The Zoot Suit Riots of 1943: History & Overview

Instructor: Ashley Miller

Ashley works in Higher Education and holds a Masters degree in Organizational Leadership

Throughout American history, racial riots have been common. In this lesson, we'll talk about the zoot suit riots of 1943 and what made racial tensions so high.

Zoot Suit Riots of 1943: Introduction

Lately, it seems like the news has been filled with people rioting in the streets over racial violence between police and the citizens they serve. In 1943, the situation was much the same, only the racial tensions were between Mexican Americans and U.S. military personnel. At this point in history, Los Angeles, California, was largely populated by Mexican Americans. Young Mexican American men adopted the zoot suit, wool blend suits that had long coats and pants that ballooned out throughout the leg but then tapered at the ankle, as their choice in fashion, which made them easily identifiable in groups and led to what is referred to as the zoot suit riots of 1943.

Zoot suits of the 1940s

Military Personnel Take Issue With Zoot Suits

In the 1940s, twp large events in U.S. history occurred: the bombing of Pearl Harbor and the start of WWII. There was a national ration (or limiting of goods and services to non-military personnel) to make sure our troops had all the supplies they needed to fight the war. Wool was one of those items rationed, which is also what the popular zoot suit was largely made from.

In wartime, there is typically an increase in patriotism. When people were seen wearing zoot suits despite the ban on the material, military servicemen became really, really angry. They felt it was a sign of defiance against the war effort. Since the Mexican Americans adopted this style of dress more so than any other group at the time, it caused servicemen to project their hatred onto every member of that nationality.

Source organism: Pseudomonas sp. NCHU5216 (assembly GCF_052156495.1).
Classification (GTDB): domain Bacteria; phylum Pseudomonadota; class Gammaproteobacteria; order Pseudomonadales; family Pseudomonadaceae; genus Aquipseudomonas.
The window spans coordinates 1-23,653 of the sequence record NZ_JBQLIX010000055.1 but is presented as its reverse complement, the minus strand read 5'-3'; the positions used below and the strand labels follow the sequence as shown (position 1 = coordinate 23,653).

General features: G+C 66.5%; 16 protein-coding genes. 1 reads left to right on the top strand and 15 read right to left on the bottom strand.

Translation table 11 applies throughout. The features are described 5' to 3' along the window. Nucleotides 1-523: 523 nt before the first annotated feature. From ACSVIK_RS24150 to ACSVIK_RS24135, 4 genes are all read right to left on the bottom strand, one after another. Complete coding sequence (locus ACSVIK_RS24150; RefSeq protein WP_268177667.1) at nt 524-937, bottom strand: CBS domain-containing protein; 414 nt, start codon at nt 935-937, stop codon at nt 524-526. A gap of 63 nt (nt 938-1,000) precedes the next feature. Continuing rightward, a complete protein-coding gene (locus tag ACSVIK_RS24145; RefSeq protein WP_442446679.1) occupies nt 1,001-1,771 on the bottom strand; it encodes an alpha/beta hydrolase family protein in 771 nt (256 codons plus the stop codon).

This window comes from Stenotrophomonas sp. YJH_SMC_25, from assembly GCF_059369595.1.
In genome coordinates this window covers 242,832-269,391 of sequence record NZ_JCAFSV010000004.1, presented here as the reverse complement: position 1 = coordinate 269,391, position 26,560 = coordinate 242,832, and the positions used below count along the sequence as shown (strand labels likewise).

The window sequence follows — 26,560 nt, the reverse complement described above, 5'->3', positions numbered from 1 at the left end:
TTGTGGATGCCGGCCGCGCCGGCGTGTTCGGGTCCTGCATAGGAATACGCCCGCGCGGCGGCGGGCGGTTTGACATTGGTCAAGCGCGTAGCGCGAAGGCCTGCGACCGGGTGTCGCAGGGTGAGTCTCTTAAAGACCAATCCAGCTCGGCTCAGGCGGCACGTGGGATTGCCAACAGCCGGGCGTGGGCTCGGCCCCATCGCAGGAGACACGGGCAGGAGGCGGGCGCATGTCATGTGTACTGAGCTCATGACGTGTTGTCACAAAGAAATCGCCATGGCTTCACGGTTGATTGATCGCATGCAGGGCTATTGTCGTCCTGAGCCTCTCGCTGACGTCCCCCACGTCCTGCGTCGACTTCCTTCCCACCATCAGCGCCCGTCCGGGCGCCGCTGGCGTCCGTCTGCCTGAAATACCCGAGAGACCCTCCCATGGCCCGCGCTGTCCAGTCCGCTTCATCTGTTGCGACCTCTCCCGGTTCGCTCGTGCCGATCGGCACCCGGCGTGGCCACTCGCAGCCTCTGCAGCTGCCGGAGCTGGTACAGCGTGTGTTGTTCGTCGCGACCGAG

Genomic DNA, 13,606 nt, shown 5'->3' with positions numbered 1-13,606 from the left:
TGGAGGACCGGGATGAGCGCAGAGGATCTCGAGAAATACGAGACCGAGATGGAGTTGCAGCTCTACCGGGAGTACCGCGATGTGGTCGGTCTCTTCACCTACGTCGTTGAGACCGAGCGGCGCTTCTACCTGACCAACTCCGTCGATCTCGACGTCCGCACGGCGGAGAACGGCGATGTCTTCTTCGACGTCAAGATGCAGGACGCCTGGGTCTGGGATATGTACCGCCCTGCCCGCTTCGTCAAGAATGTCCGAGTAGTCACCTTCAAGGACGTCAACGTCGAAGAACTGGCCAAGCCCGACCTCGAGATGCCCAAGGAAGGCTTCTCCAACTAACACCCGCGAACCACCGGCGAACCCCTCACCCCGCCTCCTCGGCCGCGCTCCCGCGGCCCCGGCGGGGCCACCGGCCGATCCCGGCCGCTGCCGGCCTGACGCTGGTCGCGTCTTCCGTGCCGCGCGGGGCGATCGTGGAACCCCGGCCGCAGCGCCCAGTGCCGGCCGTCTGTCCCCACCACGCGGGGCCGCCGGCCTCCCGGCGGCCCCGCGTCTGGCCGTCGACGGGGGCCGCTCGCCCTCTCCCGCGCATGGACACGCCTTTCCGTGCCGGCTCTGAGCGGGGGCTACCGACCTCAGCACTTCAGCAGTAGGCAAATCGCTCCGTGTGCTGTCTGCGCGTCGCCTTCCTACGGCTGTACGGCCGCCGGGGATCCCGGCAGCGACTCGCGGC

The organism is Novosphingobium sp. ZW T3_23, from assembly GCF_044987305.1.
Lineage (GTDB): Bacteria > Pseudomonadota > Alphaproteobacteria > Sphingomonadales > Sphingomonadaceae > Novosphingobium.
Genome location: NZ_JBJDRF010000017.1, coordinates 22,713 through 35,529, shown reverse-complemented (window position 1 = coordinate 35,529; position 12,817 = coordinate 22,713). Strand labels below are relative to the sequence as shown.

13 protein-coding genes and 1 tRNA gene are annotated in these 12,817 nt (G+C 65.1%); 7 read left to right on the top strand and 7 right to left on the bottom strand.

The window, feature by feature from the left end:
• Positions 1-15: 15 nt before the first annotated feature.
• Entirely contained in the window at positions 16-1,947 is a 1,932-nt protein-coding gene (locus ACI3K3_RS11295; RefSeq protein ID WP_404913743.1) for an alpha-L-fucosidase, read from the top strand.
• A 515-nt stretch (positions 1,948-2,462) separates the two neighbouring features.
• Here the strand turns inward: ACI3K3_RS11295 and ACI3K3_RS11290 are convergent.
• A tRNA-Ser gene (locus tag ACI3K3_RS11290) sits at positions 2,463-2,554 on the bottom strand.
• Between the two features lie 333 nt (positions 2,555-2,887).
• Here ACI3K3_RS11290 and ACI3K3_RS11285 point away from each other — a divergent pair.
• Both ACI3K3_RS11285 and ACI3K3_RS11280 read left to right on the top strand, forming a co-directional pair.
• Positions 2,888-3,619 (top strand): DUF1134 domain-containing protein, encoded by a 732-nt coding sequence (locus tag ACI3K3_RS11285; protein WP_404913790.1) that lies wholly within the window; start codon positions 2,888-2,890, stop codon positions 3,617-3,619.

The Impact of the Sleepy Lagoon Murder Trial

In addition, Mexican Americans had distrust in law enforcement officials following the Sleepy Lagoon murder trial, which involved a young man, José Gallardo Díaz, who was found dead in California in 1942. Seventeen young Mexican American youth were held without bail on murder charges without any evidence that any were involved. This trial began the Mexican American's distrust of law enforcement officials, which would play a large part in the riots.

The Riots Begin

Remember, servicemen hate Mexican Americans and now Mexican Americans hate law enforcement. Perfect storm right? Two small altercations between Mexican American zoot suit wearers started a flood gate of smaller altercations.

At one point, a convoy of 200 military men in taxi cabs descended on a Mexican American community and began beating anyone they came in contact with. They would strip men of their zoot suits and burn them in the streets. It's reported that police stood by and didn't help to break up the situation.

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